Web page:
(European Commission, 2021). This NMT engine draws on Euramis (European advanced multilingual
information system), a multilingual corpus including aligned legislative documents in the 24 languages
(European Commission, 2021). For this reason, eTranslation could initially be expected to produce more
favourable results, as it is mainly based on multilingual EU administrative and legal documents and could
therefore be considered more legal-specic than the two other open-domain systems in this study, i.e., GT
and DeepL.
3.2.2 MT output error categorisation
Once the different outputs were generated for each of the selected NMT engines in April 2021, the quality of
output from these systems was evaluated according to TAUS guidelines (TAUS, 2021), which include the error
types shown in Table 1. For considerations of space, only the types of errors found in the output generated
by the NMT engines used in this study are listed.
Each of the errors detected in the texts generated by the MT engines was assigned a severity level. For the
sake of simplicity, the levels proposed by TAUS were simplied into major and minor. Minor errors are those
that affect stylistic quality, uency or clarity, but do not detract from the meaning; while major errors may
confuse or mislead the user, or hinder the appropriate use of the translation by involving a signicant change
in meaning or occurring in a visible or important part of the content (TAUS, 2021).
3.3 Results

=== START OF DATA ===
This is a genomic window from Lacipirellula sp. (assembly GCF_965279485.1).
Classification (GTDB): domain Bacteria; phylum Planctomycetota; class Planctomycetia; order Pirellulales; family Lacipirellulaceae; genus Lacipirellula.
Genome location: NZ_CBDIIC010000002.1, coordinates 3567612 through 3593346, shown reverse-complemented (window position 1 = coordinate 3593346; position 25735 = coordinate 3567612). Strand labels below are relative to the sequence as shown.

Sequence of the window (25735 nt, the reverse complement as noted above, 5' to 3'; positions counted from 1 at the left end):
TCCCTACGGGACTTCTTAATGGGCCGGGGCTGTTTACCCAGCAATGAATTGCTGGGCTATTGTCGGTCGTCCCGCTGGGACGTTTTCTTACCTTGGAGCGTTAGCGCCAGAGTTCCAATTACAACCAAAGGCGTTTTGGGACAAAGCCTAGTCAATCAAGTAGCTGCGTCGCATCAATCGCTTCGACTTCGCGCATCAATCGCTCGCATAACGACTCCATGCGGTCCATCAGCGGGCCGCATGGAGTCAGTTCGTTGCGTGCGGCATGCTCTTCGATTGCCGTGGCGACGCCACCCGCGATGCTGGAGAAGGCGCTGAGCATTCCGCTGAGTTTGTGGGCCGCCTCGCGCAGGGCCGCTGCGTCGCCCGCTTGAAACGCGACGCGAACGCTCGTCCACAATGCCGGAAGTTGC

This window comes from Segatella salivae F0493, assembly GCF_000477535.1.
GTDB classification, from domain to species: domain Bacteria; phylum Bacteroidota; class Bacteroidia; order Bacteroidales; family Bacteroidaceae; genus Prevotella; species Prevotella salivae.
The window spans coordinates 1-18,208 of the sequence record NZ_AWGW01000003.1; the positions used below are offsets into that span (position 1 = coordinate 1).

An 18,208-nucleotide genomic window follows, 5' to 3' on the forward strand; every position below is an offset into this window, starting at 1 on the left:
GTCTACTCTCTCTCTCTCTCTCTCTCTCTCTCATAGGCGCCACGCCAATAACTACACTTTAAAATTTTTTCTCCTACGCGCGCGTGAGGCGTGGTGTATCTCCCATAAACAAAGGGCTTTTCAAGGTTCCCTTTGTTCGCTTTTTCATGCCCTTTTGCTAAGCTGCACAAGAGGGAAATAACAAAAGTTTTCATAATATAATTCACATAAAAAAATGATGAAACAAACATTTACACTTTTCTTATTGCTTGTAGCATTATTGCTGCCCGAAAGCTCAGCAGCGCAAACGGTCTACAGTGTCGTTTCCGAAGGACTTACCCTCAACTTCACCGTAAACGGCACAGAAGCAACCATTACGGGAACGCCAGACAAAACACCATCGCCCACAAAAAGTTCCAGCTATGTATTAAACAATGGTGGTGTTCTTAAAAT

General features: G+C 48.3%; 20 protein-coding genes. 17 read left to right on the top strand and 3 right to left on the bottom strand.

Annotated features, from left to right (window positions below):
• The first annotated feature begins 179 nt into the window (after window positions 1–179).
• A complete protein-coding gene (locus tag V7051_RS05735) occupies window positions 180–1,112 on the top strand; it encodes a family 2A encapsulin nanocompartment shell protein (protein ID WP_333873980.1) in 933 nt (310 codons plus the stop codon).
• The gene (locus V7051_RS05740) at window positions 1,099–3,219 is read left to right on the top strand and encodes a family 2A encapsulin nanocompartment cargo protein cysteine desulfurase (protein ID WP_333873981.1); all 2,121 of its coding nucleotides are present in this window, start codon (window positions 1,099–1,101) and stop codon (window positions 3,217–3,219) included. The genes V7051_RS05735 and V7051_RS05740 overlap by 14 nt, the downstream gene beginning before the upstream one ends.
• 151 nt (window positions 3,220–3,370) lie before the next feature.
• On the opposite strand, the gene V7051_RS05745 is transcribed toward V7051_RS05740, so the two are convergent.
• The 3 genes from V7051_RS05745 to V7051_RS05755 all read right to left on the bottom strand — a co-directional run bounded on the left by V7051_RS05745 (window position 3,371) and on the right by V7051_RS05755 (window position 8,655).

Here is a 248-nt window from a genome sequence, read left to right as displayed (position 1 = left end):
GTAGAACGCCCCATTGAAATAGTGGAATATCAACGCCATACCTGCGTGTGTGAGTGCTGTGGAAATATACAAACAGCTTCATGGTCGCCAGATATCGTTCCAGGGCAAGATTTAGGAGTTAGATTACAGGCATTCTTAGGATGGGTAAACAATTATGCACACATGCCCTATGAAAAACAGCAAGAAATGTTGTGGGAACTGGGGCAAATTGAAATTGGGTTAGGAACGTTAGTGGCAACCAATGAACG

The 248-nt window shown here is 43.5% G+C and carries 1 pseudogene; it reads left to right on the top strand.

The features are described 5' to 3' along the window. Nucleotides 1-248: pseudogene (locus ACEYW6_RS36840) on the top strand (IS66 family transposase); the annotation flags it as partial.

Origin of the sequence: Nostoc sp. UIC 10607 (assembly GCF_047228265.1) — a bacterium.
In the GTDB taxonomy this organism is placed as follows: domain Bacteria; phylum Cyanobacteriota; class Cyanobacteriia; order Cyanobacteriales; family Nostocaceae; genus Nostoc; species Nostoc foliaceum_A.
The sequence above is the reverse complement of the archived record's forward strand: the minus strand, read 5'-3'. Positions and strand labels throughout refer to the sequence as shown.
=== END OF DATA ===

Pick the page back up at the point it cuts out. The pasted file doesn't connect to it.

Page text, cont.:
Table 1 summarises the analysis conducted on the raw MT output generated by each of the engines. The most
prominent errors identied in the translations generated by the MT engines relate to (1) terminology, an error
category assigned to instances in which “a term (a domain-specic word) is translated with a term other than
the one expected for the domain”; and (2) accuracy, which occurs when “the target text does not accurately
reect the source text” (TAUS, 2021). Other errors were identied with respect to accuracy, uency, and
style, but for considerations of space, these terminological issues will be the primary focus of our discussion.
Table 1. Errors according to typology and severity
Error type
(927 words)
(916 words)
(880 words)
(899 words)
Accuracy (total) 8 10 29 21
Omissions 1 3 3 1
Mistranslations 5 423 15
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Error type
(927 words)
(916 words)
(880 words)
(899 words)
Over-translations 1 1 1 1
Under-translations 1 1 1 4
Untranslated -11-
Fluency (total) 8 8 7 9
Punctuation 3 3 2 4
Spelling 2 2 -1
Grammar 1 1 42
Inconsistency 2 2 1 2
Terminology (total) 21 25 30 35
Inconsistent use of
terminology 2 3 2 5
Style (total) - 1 5 7
Inconsistent style - - 3 -
Unidiomatic -127
TOTAL ERRORS 37 44 71 72
22 major
16 minor/
28 major
27 minor/
44 major
34 minor/
38 major
The translation of legal system-bound terms presents a challenge for generalist NMT systems, since
extralinguistic context is beyond the purview of natural language processing with computers. (N)MT systems
therefore cannot be expected to take into account aspects such as the purpose or the recipient of the translation
(Killman, 2015). Our study corroborates this understanding insofar as the output generated by the NMT
engines sometimes provided unsuccessful translation options into English for Spanish legal system-bound
terms. Table 2 illustrates the translations produced for some of the names of courts, court staff, and legislation
pieces found in the source text; where the NMT system offered multiple translations in the target language